The Sequester Game is "OVER-RATED"

Washington, DC
 

OVER-RATED *clap* *clap* *clap clap clap*

It’s all a game in Washington – a very overrated one. Just like in basketball, baseball or pretty much any sport, numbers don’t lie. Unless the people twisting them to back-up their point of view are.

No one will deny that the arbitrary spending cuts that Washington self-imposed on the nation are at best, an inconvenience. Slicing $85 billion dollars for 7 months worth of the year is no joke, but President Obama has all but predicted an economic catastrophe.

But that’s where the numbers tell a different story. $85 billion dollars is only about a 2-3% cut in the Federal budget. If it were an average American making $40,000 a year, it would mean about an $1,000 decrease in pay. Well, that doesn’t sound insignificant! But what if you were a millionaire or billionaire? Would $20,000 of your $1 million salary seem like much to you? If you were dealing with trillions? Mere pocket change.

The PR war is underway – and the Democrats are winning. But should they? President Obama has made it abundantly clear the impacts he expects from the Sequester. Travel delays from poorly funded Air Traffic Controllers, fewer government jobs – the White House has even announced that spring tours of the national symbol will no longer be available. That’ s just to name a few. The picture that has been painted looks grim.

But, is The White House guilty of political gamesmanship? Evidence of air traffic delays had been non-existent in the 3+ days up until the “Snowquester” on the East Coast. The day the Sequester took place, an order for new TSA uniforms was placed for over $50 million. 400 new Defense related job postings were uploaded on Day 2 of Sequester, and Spring Tours of the White House have traditionally been done by non-paid volunteers. Guilty? As charged.

Both sides are guilty of their own gamesmanship. Republicans have seemingly refused to negotiate with Democratic leaders. But can you blame them? Republicans in the House are responsible to their constituencies, who want to see spending cuts. Democrats like Nancy Pelosi have denied any need for any spending cuts or entitlement reforms.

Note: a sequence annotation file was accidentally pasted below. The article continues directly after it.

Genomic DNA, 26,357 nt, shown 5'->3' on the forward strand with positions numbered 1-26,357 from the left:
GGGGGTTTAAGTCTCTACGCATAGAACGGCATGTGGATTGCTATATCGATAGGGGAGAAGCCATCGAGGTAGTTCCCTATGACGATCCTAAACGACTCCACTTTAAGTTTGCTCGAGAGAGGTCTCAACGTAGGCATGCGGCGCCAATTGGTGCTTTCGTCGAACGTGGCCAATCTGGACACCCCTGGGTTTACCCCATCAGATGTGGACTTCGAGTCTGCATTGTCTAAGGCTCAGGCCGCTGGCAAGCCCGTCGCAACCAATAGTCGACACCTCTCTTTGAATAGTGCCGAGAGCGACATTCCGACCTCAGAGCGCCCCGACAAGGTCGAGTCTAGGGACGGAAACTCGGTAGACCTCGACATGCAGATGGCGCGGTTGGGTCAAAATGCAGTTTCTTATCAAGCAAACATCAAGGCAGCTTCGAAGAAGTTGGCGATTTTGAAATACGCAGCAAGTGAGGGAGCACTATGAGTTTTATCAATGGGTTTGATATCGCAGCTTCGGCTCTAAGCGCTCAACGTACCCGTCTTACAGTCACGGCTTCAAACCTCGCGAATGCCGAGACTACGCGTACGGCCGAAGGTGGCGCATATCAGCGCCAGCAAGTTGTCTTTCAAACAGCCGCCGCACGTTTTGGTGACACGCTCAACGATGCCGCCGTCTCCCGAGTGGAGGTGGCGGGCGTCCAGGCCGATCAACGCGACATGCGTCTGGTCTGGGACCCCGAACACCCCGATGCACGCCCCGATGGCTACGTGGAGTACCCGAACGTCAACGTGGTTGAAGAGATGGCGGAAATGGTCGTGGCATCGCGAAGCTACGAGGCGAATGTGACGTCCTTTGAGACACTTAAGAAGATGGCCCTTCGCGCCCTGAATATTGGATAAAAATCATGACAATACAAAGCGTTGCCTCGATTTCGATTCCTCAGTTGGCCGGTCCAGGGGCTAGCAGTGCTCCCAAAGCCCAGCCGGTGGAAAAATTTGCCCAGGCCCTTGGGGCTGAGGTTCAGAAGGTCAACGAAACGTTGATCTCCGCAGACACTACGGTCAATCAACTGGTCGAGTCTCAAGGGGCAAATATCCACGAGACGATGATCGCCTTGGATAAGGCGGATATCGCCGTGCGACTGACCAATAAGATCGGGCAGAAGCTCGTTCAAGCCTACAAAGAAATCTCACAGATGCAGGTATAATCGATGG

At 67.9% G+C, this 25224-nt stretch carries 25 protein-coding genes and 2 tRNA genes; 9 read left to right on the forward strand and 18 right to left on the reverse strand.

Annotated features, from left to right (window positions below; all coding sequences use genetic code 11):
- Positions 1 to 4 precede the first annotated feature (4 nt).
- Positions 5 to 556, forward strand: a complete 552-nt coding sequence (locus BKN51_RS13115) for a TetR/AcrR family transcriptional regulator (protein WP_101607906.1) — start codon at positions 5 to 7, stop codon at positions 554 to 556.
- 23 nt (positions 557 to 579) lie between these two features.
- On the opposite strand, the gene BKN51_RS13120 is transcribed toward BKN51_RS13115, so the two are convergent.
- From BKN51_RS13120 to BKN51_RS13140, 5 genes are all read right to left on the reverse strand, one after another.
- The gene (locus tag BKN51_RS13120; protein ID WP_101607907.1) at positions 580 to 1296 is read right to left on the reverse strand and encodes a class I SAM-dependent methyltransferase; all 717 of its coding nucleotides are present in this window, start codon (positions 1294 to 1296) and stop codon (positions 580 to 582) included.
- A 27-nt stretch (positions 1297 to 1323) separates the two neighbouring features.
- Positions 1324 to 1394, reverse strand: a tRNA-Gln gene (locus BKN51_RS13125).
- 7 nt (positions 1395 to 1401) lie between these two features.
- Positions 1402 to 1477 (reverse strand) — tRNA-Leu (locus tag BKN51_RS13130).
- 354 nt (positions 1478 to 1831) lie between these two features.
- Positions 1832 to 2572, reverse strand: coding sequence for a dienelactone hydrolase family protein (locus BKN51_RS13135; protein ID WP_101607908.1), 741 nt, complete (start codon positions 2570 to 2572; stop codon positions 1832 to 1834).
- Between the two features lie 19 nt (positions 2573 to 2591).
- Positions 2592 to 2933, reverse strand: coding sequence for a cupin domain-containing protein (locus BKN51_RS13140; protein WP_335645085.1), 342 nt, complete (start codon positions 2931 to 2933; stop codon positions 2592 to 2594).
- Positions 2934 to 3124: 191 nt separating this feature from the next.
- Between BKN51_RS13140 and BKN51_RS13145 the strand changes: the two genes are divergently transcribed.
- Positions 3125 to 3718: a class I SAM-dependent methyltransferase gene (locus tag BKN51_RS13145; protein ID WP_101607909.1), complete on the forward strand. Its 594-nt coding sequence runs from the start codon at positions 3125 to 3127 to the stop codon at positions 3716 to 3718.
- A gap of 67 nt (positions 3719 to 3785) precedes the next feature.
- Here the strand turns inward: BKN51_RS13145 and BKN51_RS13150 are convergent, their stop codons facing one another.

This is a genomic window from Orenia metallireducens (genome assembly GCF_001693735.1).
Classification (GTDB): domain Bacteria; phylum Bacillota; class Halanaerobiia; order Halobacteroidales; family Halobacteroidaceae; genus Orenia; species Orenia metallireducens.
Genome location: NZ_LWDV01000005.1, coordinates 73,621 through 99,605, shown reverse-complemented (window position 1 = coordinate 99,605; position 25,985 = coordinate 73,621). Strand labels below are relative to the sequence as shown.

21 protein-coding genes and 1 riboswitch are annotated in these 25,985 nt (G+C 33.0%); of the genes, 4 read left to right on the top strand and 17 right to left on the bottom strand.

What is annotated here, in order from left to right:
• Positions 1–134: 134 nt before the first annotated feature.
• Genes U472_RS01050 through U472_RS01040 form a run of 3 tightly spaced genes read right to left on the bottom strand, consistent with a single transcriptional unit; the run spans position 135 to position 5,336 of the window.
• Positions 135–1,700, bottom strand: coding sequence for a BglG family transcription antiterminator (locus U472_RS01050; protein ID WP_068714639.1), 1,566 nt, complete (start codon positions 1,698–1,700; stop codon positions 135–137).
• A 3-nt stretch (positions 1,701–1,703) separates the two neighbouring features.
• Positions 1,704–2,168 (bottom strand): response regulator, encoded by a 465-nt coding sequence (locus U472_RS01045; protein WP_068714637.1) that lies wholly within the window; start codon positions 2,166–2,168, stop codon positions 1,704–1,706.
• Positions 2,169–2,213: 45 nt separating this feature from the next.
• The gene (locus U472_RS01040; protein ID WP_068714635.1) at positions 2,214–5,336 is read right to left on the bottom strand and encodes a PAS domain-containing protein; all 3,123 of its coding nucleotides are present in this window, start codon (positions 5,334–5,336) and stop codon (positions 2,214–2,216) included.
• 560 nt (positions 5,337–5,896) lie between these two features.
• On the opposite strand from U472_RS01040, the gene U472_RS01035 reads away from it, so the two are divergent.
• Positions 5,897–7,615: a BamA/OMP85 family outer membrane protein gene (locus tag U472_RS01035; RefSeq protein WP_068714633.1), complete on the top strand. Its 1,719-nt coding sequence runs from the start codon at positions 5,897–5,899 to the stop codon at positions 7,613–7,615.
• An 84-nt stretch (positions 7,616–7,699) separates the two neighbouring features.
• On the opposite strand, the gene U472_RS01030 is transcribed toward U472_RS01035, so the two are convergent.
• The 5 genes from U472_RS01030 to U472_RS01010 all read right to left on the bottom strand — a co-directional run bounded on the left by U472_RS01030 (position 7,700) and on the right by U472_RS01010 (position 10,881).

No one will say that spending cuts are easy – and they’re certainly not popular. Scarcity is a basic economic principle that the U.S. government has recently ignored. If the current national debt were broken up and distributed evenly amongst the population, you and I would each owe over $55,000 each. Entitlement programs like Social Security, Medicare and Medicaid are all within about 10 years of insolvency. Young people are wondering why they have to pay the bills for a benefit they will certainly not enjoy under current circumstances.

Democrats have a vested interest in playing the blame game here – and they’re winning. About 40% of people in a recent Pew Poll said that they would primarily blame the Republicans for the Sequester, compared to just 20% for Democrats. Far from a majority, but it points to the media/PR war in Washington. Democrats know that if they can point enough fingers, that winning back the House in 2014 will be that much easier.

So what does all this mean? Well so far, the economy has barely noticed the on-set of spending cuts. While tax and entitlement reform, in addition to modest cuts to discretionary spending seem like a balanced idea, neither side will come out of their corners to deal. So long as the Sequester that Obama set up to look like the apocalypse is barely noticed, Republicans will stay where they are – happy that they could cut SOME spending, somehow.

What’s most ironic about the whole situation is that both parties are saying the same thing. The Sequester isn’t a good idea – yet, it was Obama’s bill that got us here. It’s a Congressman’s job to represent his or her District. A guy like John Boehner must stay true to his constituents. Sure, he’s the Speaker of the House, but his ultimate responsibility is to his people, most of whom are Republican. Same goes for Paul Ryan in Wisconsin or Aaron Schock in Illinois. Paging David Price… What’s your position?